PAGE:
I have been rewriting the same book now for over a year. I love the idea; I love the characters. I can see the book that’s there: and it’s amazing. The first plot should have worked; it did and it didn’t. It wasn’t quite there. So I threw half the book away and tried a different plot; created some new characters. This time, the book was good. Just . . . not quite good enough.

Last week I had a GREAT day in the life of this writer. I met with my lovely editor, Kirsty Stansfield, Head of Fiction at Nosy Crow. Now, I’ve had a fair few editorial meetings. Most are helpful. A few not so much really. It depends on so many things; but mostly if you and the editor have the same vision. Last week’s meeting was the best editorial meeting I have ever had. We spent over two hours playing what-if tennis at dizzying speed. It was fun. It was creative. Best of all, because I trust this editor and have her total support, it was without pressure. And because both of us are stubborn, and in love with the idea and the characters, we finally had that break-through moment where you know you’ve sorted out the book.

This week I’m throwing away two-thirds of my second attempt at this book. I’m sacrificing two major characters I have given birth to, and whom I love. I’m deleting many scenes and chapters that work on their own and have magic to them. But that version of the book wasn’t right. The next one will be.

Yes, it is frustrating to lose a couple of strong characters and some good writing. But it will be worth it to make the book as good as it can be: not just ‘good enough’. I’ve created an entire world that never existed before, full of people who are alive to me, who dream and hope, and have adventures I can never have; who suffer losses I hope never to suffer; who survive and grow and become. I want to do them justice, so that they will live on in the minds and imaginations of readers I will never meet.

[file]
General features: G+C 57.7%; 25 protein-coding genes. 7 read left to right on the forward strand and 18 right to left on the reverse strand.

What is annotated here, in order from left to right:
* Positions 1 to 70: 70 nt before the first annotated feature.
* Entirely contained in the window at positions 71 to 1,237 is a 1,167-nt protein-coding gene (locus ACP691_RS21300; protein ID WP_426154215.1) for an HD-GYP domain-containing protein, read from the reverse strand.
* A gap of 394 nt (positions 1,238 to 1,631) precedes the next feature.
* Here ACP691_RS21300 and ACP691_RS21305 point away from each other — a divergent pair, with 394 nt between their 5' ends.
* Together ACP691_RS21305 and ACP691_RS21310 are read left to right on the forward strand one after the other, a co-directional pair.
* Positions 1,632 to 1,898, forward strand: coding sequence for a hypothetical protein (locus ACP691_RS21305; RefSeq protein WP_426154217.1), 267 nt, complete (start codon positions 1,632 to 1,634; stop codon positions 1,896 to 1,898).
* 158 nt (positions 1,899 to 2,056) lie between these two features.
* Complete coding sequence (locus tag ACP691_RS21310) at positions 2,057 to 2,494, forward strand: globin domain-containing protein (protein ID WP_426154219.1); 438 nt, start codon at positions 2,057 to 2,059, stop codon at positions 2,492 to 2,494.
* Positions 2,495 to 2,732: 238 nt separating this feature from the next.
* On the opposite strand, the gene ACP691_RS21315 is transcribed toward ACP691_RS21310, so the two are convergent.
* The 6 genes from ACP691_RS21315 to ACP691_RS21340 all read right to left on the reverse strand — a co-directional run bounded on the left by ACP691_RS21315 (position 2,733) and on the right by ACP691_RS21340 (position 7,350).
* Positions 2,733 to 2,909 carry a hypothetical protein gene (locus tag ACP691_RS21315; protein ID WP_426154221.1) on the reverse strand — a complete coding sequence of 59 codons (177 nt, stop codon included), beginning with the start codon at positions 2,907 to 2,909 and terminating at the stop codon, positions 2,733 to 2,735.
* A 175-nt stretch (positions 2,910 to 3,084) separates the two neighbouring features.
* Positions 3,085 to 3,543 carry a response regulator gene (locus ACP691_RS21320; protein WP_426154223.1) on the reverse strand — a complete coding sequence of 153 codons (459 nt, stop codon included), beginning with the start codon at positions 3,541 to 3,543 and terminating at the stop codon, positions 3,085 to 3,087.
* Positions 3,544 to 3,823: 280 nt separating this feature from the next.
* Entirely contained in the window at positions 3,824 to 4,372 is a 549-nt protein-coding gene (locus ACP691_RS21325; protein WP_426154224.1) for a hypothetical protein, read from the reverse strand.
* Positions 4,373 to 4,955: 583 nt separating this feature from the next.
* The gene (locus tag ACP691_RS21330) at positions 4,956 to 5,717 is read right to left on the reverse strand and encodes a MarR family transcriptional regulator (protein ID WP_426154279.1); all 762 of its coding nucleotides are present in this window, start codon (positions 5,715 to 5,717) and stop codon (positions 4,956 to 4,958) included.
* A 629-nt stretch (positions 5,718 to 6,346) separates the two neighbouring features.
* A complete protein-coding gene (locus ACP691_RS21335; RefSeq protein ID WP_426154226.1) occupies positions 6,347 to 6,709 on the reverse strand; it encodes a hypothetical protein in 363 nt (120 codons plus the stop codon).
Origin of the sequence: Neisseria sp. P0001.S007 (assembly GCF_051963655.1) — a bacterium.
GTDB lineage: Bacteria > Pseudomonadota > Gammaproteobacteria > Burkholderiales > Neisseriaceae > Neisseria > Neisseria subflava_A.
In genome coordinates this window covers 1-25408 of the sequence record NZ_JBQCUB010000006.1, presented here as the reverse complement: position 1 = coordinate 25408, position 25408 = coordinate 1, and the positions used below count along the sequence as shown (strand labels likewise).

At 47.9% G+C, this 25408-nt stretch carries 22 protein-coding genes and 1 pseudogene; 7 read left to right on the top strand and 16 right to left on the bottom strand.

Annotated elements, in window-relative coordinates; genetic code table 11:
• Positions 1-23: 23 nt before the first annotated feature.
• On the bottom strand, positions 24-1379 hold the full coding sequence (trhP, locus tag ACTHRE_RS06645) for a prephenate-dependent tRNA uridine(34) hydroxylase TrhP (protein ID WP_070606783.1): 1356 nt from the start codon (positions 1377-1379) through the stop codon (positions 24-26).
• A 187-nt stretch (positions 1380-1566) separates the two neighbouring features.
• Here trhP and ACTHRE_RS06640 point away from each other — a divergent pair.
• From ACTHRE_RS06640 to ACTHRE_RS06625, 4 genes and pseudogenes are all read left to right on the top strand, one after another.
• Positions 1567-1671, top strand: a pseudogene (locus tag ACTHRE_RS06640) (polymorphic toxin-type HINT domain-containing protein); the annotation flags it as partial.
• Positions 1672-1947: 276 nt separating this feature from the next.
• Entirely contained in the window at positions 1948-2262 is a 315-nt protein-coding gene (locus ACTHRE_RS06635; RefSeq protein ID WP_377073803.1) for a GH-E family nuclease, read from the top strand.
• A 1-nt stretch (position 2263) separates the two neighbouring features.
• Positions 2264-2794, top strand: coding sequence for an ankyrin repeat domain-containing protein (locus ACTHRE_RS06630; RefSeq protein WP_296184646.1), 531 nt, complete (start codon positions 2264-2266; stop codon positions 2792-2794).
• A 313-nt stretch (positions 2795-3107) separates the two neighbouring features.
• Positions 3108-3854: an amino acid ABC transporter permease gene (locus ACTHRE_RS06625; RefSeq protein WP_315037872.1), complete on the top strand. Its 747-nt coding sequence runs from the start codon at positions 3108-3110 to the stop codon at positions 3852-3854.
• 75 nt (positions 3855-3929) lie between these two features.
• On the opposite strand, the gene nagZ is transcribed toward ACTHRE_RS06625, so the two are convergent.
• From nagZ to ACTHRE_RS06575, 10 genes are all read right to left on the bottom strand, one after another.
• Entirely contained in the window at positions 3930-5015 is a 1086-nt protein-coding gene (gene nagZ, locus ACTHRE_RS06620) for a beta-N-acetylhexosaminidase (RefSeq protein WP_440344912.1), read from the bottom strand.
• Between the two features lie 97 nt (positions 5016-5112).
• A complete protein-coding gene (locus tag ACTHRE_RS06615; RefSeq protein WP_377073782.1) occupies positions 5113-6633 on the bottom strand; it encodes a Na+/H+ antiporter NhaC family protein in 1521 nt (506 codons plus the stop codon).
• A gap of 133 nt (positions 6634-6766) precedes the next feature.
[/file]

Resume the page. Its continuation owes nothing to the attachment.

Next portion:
That is why I love writing. It’s why I can’t not do it. And why today I’ll be sitting down once more at the computer straight after breakfast, teapot and brain primed and ready. Today is a great day in the life of this writer.

7 comments on “A (GREAT) DAY IN THE LIFE OF A WRITER – by Ellen Renner

  1. Kathryn Evans
    May 20, 2016

    I can not tell you how much I love this post. Yes, this. ALL OF IT X

  2. Ellen Renner
    May 20, 2016

    Oh, and I forgot to say in the post. The meeting with Kirsty was on my birthday. What a great birthday present.

  3. Heather
    May 20, 2016

    I can’t wait.

  4. K.M.Lockwood
    May 21, 2016

    Thank you for this post – a great reality check for those of us still aspiring to be published.

  5. Ellen Renner
    May 23, 2016

    Thanks, Kathy. May all your editorial meetings be the best sort! xx

  6. Ellen Renner
    May 23, 2016

    Working on it!. 🙂

  7. Ellen Renner
    May 23, 2016

    Thanks, Pip. I always think it is a very strange way to spend one’s time: decades of it! But writers have to write. It was a surprise that the ‘not-quite-there’ thing never seems to get easier, although I could simply be a slow learner! xx